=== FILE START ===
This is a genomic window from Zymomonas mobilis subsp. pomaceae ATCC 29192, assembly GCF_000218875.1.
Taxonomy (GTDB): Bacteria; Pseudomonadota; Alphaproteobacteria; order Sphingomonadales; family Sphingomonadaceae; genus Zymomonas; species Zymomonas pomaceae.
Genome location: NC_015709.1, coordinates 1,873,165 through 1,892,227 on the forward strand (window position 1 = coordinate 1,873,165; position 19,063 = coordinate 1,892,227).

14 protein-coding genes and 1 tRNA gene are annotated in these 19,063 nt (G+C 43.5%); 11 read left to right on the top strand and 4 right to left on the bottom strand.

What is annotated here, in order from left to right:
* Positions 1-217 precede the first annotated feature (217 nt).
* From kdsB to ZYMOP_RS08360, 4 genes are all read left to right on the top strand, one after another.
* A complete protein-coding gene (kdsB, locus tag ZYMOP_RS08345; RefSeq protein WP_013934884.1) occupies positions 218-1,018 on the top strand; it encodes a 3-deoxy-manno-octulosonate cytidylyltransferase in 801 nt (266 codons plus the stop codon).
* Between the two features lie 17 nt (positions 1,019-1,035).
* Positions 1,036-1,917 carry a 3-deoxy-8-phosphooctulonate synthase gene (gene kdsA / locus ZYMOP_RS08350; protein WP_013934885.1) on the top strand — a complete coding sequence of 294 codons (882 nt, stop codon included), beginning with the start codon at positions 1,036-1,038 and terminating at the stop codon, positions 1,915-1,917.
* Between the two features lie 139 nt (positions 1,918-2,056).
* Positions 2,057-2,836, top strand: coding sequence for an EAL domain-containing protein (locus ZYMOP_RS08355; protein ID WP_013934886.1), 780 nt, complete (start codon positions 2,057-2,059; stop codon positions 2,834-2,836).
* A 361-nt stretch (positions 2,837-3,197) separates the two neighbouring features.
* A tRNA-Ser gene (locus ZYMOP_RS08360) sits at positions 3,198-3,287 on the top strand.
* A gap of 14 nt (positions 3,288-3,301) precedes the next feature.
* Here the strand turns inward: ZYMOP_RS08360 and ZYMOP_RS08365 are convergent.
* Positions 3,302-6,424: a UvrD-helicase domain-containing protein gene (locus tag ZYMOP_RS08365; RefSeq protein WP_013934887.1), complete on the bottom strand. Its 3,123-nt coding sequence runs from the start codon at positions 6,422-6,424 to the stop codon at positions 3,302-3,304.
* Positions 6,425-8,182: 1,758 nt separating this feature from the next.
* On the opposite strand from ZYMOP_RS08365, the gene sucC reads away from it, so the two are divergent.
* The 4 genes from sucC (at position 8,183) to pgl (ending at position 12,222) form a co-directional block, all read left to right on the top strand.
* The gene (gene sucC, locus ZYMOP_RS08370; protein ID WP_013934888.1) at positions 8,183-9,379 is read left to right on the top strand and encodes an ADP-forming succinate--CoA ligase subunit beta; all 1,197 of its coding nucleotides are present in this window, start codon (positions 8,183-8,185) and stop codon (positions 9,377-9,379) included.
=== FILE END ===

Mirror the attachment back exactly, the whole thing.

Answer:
This is a genomic window from Zymomonas mobilis subsp. pomaceae ATCC 29192, assembly GCF_000218875.1.
Taxonomy (GTDB): Bacteria; Pseudomonadota; Alphaproteobacteria; order Sphingomonadales; family Sphingomonadaceae; genus Zymomonas; species Zymomonas pomaceae.
Genome location: NC_015709.1, coordinates 1,873,165 through 1,892,227 on the forward strand (window position 1 = coordinate 1,873,165; position 19,063 = coordinate 1,892,227).

14 protein-coding genes and 1 tRNA gene are annotated in these 19,063 nt (G+C 43.5%); 11 read left to right on the top strand and 4 right to left on the bottom strand.

What is annotated here, in order from left to right:
* Positions 1-217 precede the first annotated feature (217 nt).
* From kdsB to ZYMOP_RS08360, 4 genes are all read left to right on the top strand, one after another.
* A complete protein-coding gene (kdsB, locus tag ZYMOP_RS08345; RefSeq protein WP_013934884.1) occupies positions 218-1,018 on the top strand; it encodes a 3-deoxy-manno-octulosonate cytidylyltransferase in 801 nt (266 codons plus the stop codon).
* Between the two features lie 17 nt (positions 1,019-1,035).
* Positions 1,036-1,917 carry a 3-deoxy-8-phosphooctulonate synthase gene (gene kdsA / locus ZYMOP_RS08350; protein WP_013934885.1) on the top strand — a complete coding sequence of 294 codons (882 nt, stop codon included), beginning with the start codon at positions 1,036-1,038 and terminating at the stop codon, positions 1,915-1,917.
* Between the two features lie 139 nt (positions 1,918-2,056).
* Positions 2,057-2,836, top strand: coding sequence for an EAL domain-containing protein (locus ZYMOP_RS08355; protein ID WP_013934886.1), 780 nt, complete (start codon positions 2,057-2,059; stop codon positions 2,834-2,836).
* A 361-nt stretch (positions 2,837-3,197) separates the two neighbouring features.
* A tRNA-Ser gene (locus ZYMOP_RS08360) sits at positions 3,198-3,287 on the top strand.
* A gap of 14 nt (positions 3,288-3,301) precedes the next feature.
* Here the strand turns inward: ZYMOP_RS08360 and ZYMOP_RS08365 are convergent.
* Positions 3,302-6,424: a UvrD-helicase domain-containing protein gene (locus tag ZYMOP_RS08365; RefSeq protein WP_013934887.1), complete on the bottom strand. Its 3,123-nt coding sequence runs from the start codon at positions 6,422-6,424 to the stop codon at positions 3,302-3,304.
* Positions 6,425-8,182: 1,758 nt separating this feature from the next.
* On the opposite strand from ZYMOP_RS08365, the gene sucC reads away from it, so the two are divergent.
* The 4 genes from sucC (at position 8,183) to pgl (ending at position 12,222) form a co-directional block, all read left to right on the top strand.
* The gene (gene sucC, locus ZYMOP_RS08370; protein ID WP_013934888.1) at positions 8,183-9,379 is read left to right on the top strand and encodes an ADP-forming succinate--CoA ligase subunit beta; all 1,197 of its coding nucleotides are present in this window, start codon (positions 8,183-8,185) and stop codon (positions 9,377-9,379) included.